CloudAlly is very easy to set up, again using the Salesforce API to perform backups and restores. One of the benefits of not being native to Salesforce is that you can also backup other environments from the same dashboard (see screenshot below). For example, in addition to backing up Salesforce, you could also backup Box, Dropbox, or OneDrive.
You control CloudAlly through a simple dashboard, where you set the schedule for each backup (e.g. daily, every 3 days, or weekly). CloudAlly automatically assigns the correct data storage location for your region, so regional data storage compliance again appears to be handled.
You can compare data between backups, and between backups and your production environment so that you can quickly see what has changed. Also, you can set alerts to inform you when new records are added, changed, or deleted based on various rules.
You can use the backup to push a selection of record data into a different Org. There are various options here from using a full backup through to the use of SQL statements to select specific data. As with Spanning, it is again important to note that the Object metadata has to match that in the target Org. All in all, this does appear to be a very nice way of getting some test data into a Sandbox.
If you need to restore some specific record data back into your production environment, then this can be done either by entering search criteria, or you can just compare data between the production environment and any of your backups. This enables you to identify changes and select specific records to restore or download if you prefer. You cannot select specific fields to restore, so it will restore all data for the record(s) that you have selected. Obviously, if you download instead of directly restoring then you could manipulate the data prior to importing using the various Salesforce data import tools. Again, if you want to restore direct into an existing Org then the metadata of the Objects selected must match.
You can see all of your activity via a simple search and filtering screen, although you can’t easily see storage volumes as you can with Spanning.
CloudAlly is marginally easier to set up as you don’t need to install an App. Also, if you want to backup other environments (e.g. Box or OneDrive) you can do it all from the same screen.
Both are very easy to configure your backups and schedules. This literally takes about 5 minutes.
Both are very easy to restore your backups. Spanning has the advantage of already allowing metadata restoration. While CloudAlly has metadata restore on the roadmap but with no ETA at the moment. This is a particular disadvantage if the metadata of an Object has changed between backup and restore as you will need to either manually revert the metadata back to the state it was in at backup (not advised) or you will need to download the data, manipulate if needed and import manually into Salesforce. In addition, you can target specific fields to restore on Spanning whereas you can’t do this currently on CloudAlly.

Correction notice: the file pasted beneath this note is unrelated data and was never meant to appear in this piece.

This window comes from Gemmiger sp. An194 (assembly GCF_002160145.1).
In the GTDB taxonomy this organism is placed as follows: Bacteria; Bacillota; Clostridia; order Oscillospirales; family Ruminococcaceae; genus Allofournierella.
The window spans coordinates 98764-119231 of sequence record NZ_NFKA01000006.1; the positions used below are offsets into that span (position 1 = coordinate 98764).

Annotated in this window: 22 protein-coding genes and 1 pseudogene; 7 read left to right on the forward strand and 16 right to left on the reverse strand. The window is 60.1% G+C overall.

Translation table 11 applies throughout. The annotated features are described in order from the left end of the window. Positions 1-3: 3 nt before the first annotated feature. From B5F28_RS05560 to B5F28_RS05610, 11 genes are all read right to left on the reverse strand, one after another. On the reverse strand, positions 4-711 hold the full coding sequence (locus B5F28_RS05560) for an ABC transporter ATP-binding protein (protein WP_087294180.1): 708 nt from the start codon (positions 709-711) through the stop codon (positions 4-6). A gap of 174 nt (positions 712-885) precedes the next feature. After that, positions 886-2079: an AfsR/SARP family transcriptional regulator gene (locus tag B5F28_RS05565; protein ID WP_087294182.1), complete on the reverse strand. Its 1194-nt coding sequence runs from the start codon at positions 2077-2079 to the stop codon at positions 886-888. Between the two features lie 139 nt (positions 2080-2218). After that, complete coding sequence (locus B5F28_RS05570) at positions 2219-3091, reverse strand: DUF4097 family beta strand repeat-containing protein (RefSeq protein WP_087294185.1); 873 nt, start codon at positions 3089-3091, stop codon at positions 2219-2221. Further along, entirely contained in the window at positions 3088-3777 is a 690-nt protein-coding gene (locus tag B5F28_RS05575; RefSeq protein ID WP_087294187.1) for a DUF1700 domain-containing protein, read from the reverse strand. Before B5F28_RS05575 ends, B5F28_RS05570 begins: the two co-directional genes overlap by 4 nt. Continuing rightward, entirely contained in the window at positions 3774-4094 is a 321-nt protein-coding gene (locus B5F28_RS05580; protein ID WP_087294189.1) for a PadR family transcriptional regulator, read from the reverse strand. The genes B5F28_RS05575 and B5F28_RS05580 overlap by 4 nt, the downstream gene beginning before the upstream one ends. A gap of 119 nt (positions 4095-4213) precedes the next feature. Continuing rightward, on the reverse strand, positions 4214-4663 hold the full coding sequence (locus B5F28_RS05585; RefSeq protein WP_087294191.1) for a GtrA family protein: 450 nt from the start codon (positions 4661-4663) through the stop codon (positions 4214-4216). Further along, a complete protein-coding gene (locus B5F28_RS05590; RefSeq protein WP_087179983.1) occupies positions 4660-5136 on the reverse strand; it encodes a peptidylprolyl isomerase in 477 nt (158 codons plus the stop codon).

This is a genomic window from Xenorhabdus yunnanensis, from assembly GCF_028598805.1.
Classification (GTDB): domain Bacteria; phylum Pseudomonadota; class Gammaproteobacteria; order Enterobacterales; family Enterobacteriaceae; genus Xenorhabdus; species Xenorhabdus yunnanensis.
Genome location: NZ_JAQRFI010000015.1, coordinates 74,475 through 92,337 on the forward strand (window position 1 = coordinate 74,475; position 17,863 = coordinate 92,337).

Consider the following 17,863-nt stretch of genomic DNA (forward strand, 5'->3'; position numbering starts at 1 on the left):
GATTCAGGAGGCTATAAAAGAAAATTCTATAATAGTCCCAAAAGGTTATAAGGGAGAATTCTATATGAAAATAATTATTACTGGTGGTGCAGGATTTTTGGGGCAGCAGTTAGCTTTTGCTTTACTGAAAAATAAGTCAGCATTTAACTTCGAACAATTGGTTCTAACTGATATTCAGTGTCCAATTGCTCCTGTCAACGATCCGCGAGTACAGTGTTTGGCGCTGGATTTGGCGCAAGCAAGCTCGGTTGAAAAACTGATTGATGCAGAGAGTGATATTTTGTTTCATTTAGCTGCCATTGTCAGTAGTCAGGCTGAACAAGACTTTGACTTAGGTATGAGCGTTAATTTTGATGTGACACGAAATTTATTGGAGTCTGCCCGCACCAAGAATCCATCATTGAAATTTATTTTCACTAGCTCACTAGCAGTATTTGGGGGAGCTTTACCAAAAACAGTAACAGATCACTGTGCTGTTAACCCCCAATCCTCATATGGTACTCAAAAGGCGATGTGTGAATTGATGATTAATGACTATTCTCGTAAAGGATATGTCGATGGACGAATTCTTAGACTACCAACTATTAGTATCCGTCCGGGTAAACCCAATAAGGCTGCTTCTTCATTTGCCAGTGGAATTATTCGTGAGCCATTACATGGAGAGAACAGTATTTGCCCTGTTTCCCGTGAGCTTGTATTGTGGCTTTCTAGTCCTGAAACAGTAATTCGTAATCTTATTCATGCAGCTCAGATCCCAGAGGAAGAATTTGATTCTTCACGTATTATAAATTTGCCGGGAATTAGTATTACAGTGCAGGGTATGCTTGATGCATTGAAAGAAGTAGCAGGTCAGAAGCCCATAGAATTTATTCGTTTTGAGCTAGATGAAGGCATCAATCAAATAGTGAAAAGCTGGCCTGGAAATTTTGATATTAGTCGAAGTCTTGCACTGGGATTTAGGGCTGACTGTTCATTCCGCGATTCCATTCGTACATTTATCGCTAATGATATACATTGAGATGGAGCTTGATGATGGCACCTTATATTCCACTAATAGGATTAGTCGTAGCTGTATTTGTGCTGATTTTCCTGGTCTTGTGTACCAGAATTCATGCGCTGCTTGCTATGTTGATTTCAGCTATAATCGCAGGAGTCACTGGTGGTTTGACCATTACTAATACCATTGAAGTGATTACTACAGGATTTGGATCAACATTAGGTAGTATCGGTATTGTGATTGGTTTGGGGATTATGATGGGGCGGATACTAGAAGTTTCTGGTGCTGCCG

For Salesforce backup, the list price for CloudAlly is slightly cheaper at $3 per user per month vs $4 for Spanning. Both offer discounts for non-profits, bringing Spanning down to $3 and CloudAlly to $2.10.
If you are looking for a more efficient backup solution that requires minimal effort and affords simple, but somewhat limited, restore capability, then we would lean towards CloudAlly as our recommendation. It’s slightly cheaper, very easy to set up, and handles backups very well. However, if you need a little more sophistication on restore capability, specifically around metadata options, then you will need to look into Spanning. If you need extensive restore capabilities then OwnBackup (not covered in this blog) may well warrant that extra cost. Spanning is a little bit more complex to set up, but nothing too scary, and once you have the backups running, the ability to restore specific metadata i.e. Page layouts or flows, could be very attractive for certain customers.
A final note is that Spanning has recently been acquired by Unitrends. Unitrends work through a distributor network and we found this process to be pretty challenging when trying to get final quotes and processing an order. Presumably, this will get sorted out, but for the moment at least, CloudAlly was much easier to work with.
This blog has focused on the comparison of backup and restore functionality between Salesforce Backup, Spanning, and CloudAlly. Whilst the different solutions offer different benefits, it should be noted that whenever you need to perform a restore, whether it be of metadata or record data, you must consider the implications of that restore very carefully. Specifically, if your Object metadata has changed since the backup you are restoring from, then you will need to re-align this metadata before restoring, and this may have significant implications. As such, while the paid-for options undoubtedly make data restoration easier, the time saved might be minor compared to the work you need to do to ensure that the data is restored in a way that maintains the overall integrity of your environment. That said, both Spanning and CloudAlly provide very cost-effective and straightforward backup that we would encourage our customers to seriously consider.
If you want to know any more about these solutions or see a demo, please do not hesitate to get in touch.